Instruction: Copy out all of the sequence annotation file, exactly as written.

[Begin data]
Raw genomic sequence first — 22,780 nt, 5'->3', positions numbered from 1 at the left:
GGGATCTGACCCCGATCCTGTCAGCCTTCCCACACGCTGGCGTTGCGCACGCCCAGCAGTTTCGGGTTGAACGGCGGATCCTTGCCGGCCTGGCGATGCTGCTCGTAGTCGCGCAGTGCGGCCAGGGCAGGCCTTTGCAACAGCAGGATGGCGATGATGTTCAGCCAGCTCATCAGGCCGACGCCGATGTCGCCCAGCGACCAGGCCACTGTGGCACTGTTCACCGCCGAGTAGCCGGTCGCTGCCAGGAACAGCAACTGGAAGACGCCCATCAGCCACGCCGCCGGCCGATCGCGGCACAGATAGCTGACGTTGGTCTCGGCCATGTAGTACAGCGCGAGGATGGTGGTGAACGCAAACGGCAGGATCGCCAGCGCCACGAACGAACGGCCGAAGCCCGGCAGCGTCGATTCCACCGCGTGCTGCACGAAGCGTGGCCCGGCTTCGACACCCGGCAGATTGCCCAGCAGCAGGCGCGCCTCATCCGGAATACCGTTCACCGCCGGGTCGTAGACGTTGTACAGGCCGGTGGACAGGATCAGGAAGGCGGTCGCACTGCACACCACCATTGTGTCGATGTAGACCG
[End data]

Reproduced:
Raw genomic sequence first — 22,780 nt, 5'->3', positions numbered from 1 at the left:
GGGATCTGACCCCGATCCTGTCAGCCTTCCCACACGCTGGCGTTGCGCACGCCCAGCAGTTTCGGGTTGAACGGCGGATCCTTGCCGGCCTGGCGATGCTGCTCGTAGTCGCGCAGTGCGGCCAGGGCAGGCCTTTGCAACAGCAGGATGGCGATGATGTTCAGCCAGCTCATCAGGCCGACGCCGATGTCGCCCAGCGACCAGGCCACTGTGGCACTGTTCACCGCCGAGTAGCCGGTCGCTGCCAGGAACAGCAACTGGAAGACGCCCATCAGCCACGCCGCCGGCCGATCGCGGCACAGATAGCTGACGTTGGTCTCGGCCATGTAGTACAGCGCGAGGATGGTGGTGAACGCAAACGGCAGGATCGCCAGCGCCACGAACGAACGGCCGAAGCCCGGCAGCGTCGATTCCACCGCGTGCTGCACGAAGCGTGGCCCGGCTTCGACACCCGGCAGATTGCCCAGCAGCAGGCGCGCCTCATCCGGAATACCGTTCACCGCCGGGTCGTAGACGTTGTACAGGCCGGTGGACAGGATCAGGAAGGCGGTCGCACTGCACACCACCATTGTGTCGATGTAGACCG